It’s hard to believe that the most powerful earthquake in the “Lower 48” was in Missouri! They were 8.0 shakers near New Madrid in 1811 and 1812. This area is about 100 miles southeast of Taum Sauk. The area was sparsely populated at the time and so there was little loss of life. But among its features was making the Mississippi River flow backwards. Scientists are certain another earthquake of that magnitude will occur again. When it happens it will be unimaginably devastating for a region that does not consider itself earthquake country or takes suitable precautions. It is likely to cause major devastation up and down the Missississippi and Ohio Rivers with catastrophic devastation in St. Louis and Memphis. Cincinnati would feel the effects of Class 5 quake and Chicago would get a Class 4.
A major quake at New Madrid will actually be felt in a much bigger area than the traditional quake zones in the West because the soil is porous (while the west is rocky). The Virtual Times has the best site on New Madrid and its hazards. The USGS also has an excellent New Madrid site including a dramatic graphic in show on earthquakes affect a huge area while comprable west quakes affects relative tiny areas. There are about 150 quakes a year on the New Madrid fault.
The area is very complex geologically. The St. Francois Mountains (of which Taum Sauk is part) at 1.4+ billion years is said to be the oldest mountain range in North America and possibly on the planet! (by contrast the Applachians are 460 million years old and the Rockies 70 million years). It is of volcanic origin which is a rarity in the region. It also has the distinction of being the only mountain range never covered by glaciers or the ocean (ocean fossils can even be found on Everest). New Madrid by contrast was at the southern tip of the last glacier to cover North America and scientists believe that may have contributed to the instability. Plus just to make things interesting the Gulf of Mexico at one time reached it. Scientist say that water from wells in the area may be a million years old! Answers.com has an excellent resource on the Francois mountains.
Scientists can’t 100% explain why New Madrid is so active. Earthquakes along the coasts such as California and Alaska are the result of the movement of the continental plates. The most active other inland earthquake region in the “Lower 48” is “downstream” from the Yellowstone Supervolcano and that has led to dramatic uplifting of Idaho’s Borah Peak with last big quake there being in 1983.
New Madrid was actually the northern point of a collision of 286 to 320 million years ago between the North American Plate and the South American plate when the Gulf of Mexico was replaced by uplifted mountains such as the Ouachitas in Arkansas (and this also explains why mountains in this region run east-west while most mountains in the United States run north-south). At the conclusion of this collision, a rift developed that could have split North America in two along the Mississippi River (this rift is known as the “Reelfoot Rift” — Reelfoot Lake in Tennessee was formed by the 1811-12 quakes). Scientists say the rift is not contiuing although New Madrid remains active. Rockhoudingar.com has the best explanation I’ve seen of putting this geological history into the broad picture.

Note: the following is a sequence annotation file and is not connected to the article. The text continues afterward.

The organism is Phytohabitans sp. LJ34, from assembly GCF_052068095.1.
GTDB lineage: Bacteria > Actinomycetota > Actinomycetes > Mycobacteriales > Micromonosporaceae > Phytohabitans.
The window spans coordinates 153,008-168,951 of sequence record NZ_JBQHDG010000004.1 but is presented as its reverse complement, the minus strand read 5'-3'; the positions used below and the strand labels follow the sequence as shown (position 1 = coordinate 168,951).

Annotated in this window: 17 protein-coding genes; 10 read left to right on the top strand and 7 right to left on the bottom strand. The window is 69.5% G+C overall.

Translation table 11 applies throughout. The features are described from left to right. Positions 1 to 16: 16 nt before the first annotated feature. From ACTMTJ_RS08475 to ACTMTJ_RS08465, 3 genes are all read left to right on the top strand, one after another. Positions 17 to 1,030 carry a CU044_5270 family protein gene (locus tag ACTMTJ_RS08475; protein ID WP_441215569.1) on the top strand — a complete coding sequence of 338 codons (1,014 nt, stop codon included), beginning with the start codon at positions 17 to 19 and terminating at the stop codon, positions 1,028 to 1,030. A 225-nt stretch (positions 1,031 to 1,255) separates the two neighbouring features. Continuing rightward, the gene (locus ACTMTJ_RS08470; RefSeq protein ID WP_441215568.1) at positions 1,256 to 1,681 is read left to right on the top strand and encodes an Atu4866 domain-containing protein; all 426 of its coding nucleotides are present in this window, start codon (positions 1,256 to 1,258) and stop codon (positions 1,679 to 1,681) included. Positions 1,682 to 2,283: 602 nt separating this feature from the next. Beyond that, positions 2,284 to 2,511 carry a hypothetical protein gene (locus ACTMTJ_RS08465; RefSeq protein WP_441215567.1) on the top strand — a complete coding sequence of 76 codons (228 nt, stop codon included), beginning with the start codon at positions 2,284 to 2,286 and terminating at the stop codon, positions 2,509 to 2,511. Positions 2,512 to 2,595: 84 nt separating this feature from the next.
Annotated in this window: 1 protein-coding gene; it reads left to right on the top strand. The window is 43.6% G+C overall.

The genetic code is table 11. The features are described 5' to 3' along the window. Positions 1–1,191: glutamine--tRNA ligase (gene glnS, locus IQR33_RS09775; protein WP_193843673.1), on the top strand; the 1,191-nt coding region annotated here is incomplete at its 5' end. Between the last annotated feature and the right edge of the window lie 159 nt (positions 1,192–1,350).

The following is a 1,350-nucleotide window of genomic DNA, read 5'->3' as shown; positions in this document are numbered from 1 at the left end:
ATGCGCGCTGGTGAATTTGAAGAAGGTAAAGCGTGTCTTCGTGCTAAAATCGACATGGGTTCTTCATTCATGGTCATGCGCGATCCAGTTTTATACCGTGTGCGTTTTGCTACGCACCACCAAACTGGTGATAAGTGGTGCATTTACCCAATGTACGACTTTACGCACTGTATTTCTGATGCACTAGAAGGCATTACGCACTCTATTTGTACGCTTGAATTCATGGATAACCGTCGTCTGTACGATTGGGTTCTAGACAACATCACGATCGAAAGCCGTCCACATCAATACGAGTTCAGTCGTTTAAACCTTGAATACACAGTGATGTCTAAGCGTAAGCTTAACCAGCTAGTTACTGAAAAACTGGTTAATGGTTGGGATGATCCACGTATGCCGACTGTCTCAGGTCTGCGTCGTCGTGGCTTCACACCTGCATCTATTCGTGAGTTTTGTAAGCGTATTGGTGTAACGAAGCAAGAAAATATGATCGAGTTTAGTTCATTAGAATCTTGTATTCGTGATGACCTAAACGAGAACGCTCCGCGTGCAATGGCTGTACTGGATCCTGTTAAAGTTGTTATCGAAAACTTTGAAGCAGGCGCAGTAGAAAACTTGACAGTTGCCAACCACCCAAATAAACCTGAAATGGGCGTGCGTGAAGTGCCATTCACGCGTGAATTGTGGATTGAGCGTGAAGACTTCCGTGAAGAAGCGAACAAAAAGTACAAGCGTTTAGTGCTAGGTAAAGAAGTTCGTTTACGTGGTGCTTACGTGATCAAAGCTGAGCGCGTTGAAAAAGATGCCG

Scientists are uncertain when the next quake will occur. Iben Browning scared the Midwest when he predicted a Magnitude 7.0 quake would hit the fault on Dec. 3, 1990. Browning who was a zoologist and biologist but not a geologist believed the quake would occur because of a combination of tides and alignment of the sun and moon. He had argued that he had predicted many major quakes before (although I can’t find them at the moment) and so he was taken seriously enough that businesses and schools shut on the day. When the quakes did not occur there has much debate about whether he was a huckster. Browning was 71 at the time of the prediction and I do not know if he is alive now. About.Com has an article on the flim flam world of earthquake prediction. This course outline from the University of Michigan also gives you good background. It is important to note that although was wrong in making the specific prediction, he is not wrong on nature of the threat and the USGS has an extensive free publication (Circular 1083) saying this.
Some scientists say the 1811-12 quakes were a once in 500 or 1,000 year event. Scientists believe the previous quakes of similar magnitude occurred in the mid-1400’s and the 900’s. There have been quakes registering 6.0 or greater since 1811 in the Midwest. The strongest quakes on the fault since the event were Marked Tree, Ark., in 1843 (magnitude 6.3), and the northeastern end near Charleston, Mo., in 1895 (magnitude 6.6). There were no quakes greater than 6.0 during the 20th century.
One other thing of interest about the zone is that it lacks virtually any identifable scarps or fault signs on the fault jumps back and forth across the Mississippi River starting at the confluence of the Ohio and Mississippi at Cairo, Illinois, zigzagging to New Madrid, Missouri, on to Ridgely, TN, Caruthersville, MO, and winding up at Marked Tree, Arkansas.
The image below shows the 3.0 or greater quakes. Clicking on it will take you to more detail on the quakes.
Recent 3.0+ Quakes in Midwest
(Break out of frame – STRONGLY recommended)
Recent Quakes in Central US
(Break out of Iframe – STRONGLY recommended)